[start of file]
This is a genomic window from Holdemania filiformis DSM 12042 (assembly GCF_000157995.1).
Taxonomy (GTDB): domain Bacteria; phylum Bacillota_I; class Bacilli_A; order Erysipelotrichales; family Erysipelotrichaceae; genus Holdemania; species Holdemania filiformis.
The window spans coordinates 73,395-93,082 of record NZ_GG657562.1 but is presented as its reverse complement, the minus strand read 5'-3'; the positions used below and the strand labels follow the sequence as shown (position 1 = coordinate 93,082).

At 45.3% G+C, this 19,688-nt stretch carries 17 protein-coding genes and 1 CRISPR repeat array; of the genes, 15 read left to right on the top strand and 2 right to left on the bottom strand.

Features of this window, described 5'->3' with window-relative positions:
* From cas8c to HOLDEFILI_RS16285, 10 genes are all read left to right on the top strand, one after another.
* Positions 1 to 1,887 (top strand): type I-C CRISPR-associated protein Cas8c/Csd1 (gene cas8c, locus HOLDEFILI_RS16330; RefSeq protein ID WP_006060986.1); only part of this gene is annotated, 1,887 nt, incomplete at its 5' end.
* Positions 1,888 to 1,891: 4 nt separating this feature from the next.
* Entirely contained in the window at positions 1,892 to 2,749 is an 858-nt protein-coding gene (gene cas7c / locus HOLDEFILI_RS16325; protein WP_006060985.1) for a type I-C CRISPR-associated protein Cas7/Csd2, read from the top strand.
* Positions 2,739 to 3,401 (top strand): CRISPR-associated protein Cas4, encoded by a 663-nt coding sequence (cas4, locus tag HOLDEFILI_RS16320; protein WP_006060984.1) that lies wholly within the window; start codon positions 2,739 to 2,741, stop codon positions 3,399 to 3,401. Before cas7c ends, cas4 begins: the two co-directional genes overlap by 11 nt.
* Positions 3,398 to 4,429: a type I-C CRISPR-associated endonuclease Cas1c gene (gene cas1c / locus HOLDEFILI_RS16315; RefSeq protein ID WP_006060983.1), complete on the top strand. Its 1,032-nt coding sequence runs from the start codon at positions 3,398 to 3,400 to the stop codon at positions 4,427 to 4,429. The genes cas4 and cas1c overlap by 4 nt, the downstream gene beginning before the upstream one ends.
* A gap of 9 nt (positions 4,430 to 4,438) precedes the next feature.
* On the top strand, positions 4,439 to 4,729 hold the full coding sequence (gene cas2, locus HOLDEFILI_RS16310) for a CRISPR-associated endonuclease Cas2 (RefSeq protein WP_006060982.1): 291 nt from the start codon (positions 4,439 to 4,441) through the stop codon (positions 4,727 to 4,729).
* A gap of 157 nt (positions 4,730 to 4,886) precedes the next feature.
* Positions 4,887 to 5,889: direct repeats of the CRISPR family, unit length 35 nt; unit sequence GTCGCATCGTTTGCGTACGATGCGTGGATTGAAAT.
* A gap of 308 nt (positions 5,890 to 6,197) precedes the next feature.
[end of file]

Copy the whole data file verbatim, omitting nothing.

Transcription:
This is a genomic window from Holdemania filiformis DSM 12042 (assembly GCF_000157995.1).
Taxonomy (GTDB): domain Bacteria; phylum Bacillota_I; class Bacilli_A; order Erysipelotrichales; family Erysipelotrichaceae; genus Holdemania; species Holdemania filiformis.
The window spans coordinates 73,395-93,082 of record NZ_GG657562.1 but is presented as its reverse complement, the minus strand read 5'-3'; the positions used below and the strand labels follow the sequence as shown (position 1 = coordinate 93,082).

At 45.3% G+C, this 19,688-nt stretch carries 17 protein-coding genes and 1 CRISPR repeat array; of the genes, 15 read left to right on the top strand and 2 right to left on the bottom strand.

Features of this window, described 5'->3' with window-relative positions:
* From cas8c to HOLDEFILI_RS16285, 10 genes are all read left to right on the top strand, one after another.
* Positions 1 to 1,887 (top strand): type I-C CRISPR-associated protein Cas8c/Csd1 (gene cas8c, locus HOLDEFILI_RS16330; RefSeq protein ID WP_006060986.1); only part of this gene is annotated, 1,887 nt, incomplete at its 5' end.
* Positions 1,888 to 1,891: 4 nt separating this feature from the next.
* Entirely contained in the window at positions 1,892 to 2,749 is an 858-nt protein-coding gene (gene cas7c / locus HOLDEFILI_RS16325; protein WP_006060985.1) for a type I-C CRISPR-associated protein Cas7/Csd2, read from the top strand.
* Positions 2,739 to 3,401 (top strand): CRISPR-associated protein Cas4, encoded by a 663-nt coding sequence (cas4, locus tag HOLDEFILI_RS16320; protein WP_006060984.1) that lies wholly within the window; start codon positions 2,739 to 2,741, stop codon positions 3,399 to 3,401. Before cas7c ends, cas4 begins: the two co-directional genes overlap by 11 nt.
* Positions 3,398 to 4,429: a type I-C CRISPR-associated endonuclease Cas1c gene (gene cas1c / locus HOLDEFILI_RS16315; RefSeq protein ID WP_006060983.1), complete on the top strand. Its 1,032-nt coding sequence runs from the start codon at positions 3,398 to 3,400 to the stop codon at positions 4,427 to 4,429. The genes cas4 and cas1c overlap by 4 nt, the downstream gene beginning before the upstream one ends.
* A gap of 9 nt (positions 4,430 to 4,438) precedes the next feature.
* On the top strand, positions 4,439 to 4,729 hold the full coding sequence (gene cas2, locus HOLDEFILI_RS16310) for a CRISPR-associated endonuclease Cas2 (RefSeq protein WP_006060982.1): 291 nt from the start codon (positions 4,439 to 4,441) through the stop codon (positions 4,727 to 4,729).
* A gap of 157 nt (positions 4,730 to 4,886) precedes the next feature.
* Positions 4,887 to 5,889: direct repeats of the CRISPR family, unit length 35 nt; unit sequence GTCGCATCGTTTGCGTACGATGCGTGGATTGAAAT.
* A gap of 308 nt (positions 5,890 to 6,197) precedes the next feature.